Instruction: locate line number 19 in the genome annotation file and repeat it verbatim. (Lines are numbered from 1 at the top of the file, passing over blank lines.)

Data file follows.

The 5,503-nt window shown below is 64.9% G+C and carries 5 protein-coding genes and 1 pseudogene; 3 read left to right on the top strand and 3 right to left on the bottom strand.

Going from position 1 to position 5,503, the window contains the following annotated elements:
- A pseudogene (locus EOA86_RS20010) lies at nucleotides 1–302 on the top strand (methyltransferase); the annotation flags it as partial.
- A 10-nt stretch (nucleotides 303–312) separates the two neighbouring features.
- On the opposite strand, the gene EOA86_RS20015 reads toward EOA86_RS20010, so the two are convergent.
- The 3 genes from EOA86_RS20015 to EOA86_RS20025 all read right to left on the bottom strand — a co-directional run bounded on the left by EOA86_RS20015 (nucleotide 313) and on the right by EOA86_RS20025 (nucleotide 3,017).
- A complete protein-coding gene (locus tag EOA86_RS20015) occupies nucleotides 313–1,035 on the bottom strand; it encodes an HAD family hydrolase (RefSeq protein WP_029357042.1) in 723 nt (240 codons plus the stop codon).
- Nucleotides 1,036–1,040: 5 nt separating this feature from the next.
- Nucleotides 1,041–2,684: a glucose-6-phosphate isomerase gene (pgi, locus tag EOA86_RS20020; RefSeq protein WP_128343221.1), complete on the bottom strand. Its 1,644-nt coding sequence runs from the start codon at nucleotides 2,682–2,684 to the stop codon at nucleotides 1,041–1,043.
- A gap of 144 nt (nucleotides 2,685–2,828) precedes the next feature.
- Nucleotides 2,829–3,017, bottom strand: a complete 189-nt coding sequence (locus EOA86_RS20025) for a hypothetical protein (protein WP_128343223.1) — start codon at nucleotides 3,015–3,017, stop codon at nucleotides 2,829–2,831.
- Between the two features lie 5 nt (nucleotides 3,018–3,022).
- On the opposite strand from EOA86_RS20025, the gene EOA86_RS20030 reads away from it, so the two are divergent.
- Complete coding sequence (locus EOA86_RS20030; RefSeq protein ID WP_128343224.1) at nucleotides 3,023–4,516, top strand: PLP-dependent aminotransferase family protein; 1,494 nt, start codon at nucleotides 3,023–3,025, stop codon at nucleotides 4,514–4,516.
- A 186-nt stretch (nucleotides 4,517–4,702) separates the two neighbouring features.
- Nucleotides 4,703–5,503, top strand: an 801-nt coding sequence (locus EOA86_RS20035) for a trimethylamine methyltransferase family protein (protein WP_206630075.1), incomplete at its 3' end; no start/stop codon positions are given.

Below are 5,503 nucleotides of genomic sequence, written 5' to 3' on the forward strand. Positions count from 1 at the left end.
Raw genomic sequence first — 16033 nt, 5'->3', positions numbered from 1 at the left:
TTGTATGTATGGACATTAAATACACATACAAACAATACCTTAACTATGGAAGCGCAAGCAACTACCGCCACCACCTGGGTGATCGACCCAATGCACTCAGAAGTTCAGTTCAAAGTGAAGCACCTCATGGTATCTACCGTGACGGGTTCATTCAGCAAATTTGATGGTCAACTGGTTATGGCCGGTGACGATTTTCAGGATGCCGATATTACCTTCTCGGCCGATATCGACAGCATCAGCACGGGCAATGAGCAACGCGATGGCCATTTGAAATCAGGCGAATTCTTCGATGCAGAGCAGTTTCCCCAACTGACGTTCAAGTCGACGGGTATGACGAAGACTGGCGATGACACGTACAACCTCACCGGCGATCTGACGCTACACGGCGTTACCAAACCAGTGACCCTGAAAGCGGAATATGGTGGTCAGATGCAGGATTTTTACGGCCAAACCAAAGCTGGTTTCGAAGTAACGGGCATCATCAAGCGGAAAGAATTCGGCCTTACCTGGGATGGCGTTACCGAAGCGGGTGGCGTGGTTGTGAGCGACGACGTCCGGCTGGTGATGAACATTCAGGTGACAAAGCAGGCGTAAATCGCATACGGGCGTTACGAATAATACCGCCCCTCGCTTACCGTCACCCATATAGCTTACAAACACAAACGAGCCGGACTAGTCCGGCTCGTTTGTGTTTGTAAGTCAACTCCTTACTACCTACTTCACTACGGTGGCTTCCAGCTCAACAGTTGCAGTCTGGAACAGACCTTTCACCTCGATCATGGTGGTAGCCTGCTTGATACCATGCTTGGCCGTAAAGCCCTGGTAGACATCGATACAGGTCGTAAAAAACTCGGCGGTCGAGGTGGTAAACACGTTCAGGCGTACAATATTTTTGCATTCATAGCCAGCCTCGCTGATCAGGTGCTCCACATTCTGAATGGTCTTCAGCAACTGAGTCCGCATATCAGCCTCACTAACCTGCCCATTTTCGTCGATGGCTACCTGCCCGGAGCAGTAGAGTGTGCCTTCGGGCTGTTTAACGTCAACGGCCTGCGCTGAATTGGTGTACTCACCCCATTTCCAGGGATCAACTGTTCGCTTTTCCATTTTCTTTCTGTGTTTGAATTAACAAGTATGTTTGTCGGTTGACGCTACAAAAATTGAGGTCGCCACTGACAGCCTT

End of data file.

TTGTATGTATGGACATTAAATACACATACAAACAATACCTTAACTATGGAAGCGCAAGCAACTACCGCCACCACCTGGGTGATCGACCCAATGCACTCAGAAGTTCAGTTCAAAGTGAAGCACCTCATGGTATCTACCGTGACGGGTTCATTCAGCAAATTTGATGGTCAACTGGTTATGGCCGGTGACGATTTTCAGGATGCCGATATTACCTTCTCGGCCGATATCGACAGCATCAGCACGGGCAATGAGCAACGCGATGGCCATTTGAAATCAGGCGAATTCTTCGATGCAGAGCAGTTTCCCCAACTGACGTTCAAGTCGACGGGTATGACGAAGACTGGCGATGACACGTACAACCTCACCGGCGATCTGACGCTACACGGCGTTACCAAACCAGTGACCCTGAAAGCGGAATATGGTGGTCAGATGCAGGATTTTTACGGCCAAACCAAAGCTGGTTTCGAAGTAACGGGCATCATCAAGCGGAAAGAATTCGGCCTTACCTGGGATGGCGTTACCGAAGCGGGTGGCGTGGTTGTGAGCGACGACGTCCGGCTGGTGATGAACATTCAGGTGACAAAGCAGGCGTAAATCGCATACGGGCGTTACGAATAATACCGCCCCTCGCTTACCGTCACCCATATAGCTTACAAACACAAACGAGCCGGACTAGTCCGGCTCGTTTGTGTTTGTAAGTCAACTCCTTACTACCTACTTCACTACGGTGGCTTCCAGCTCAACAGTTGCAGTCTGGAACAGACCTTTCACCTCGATCATGGTGGTAGCCTGCTTGATACCATGCTTGGCCGTAAAGCCCTGGTAGACATCGATACAGGTCGTAAAAAACTCGGCGGTCGAGGTGGTAAACACGTTCAGGCGTACAATATTTTTGCATTCATAGCCAGCCTCGCTGATCAGGTGCTCCACATTCTGAATGGTCTTCAGCAACTGAGTCCGCATATCAGCCTCACTAACCTGCCCATTTTCGTCGATGGCTACCTGCCCGGAGCAGTAGAGTGTGCCTTCGGGCTGTTTAACGTCAACGGCCTGCGCTGAATTGGTGTACTCACCCCATTTCCAGGGATCAACTGTTCGCTTTTCCATTTTCTTTCTGTGTTTGAATTAACAAGTATGTTTGTCGGTTGACGCTACAAAAATTGAGGTCGCCACTGACAGCCTT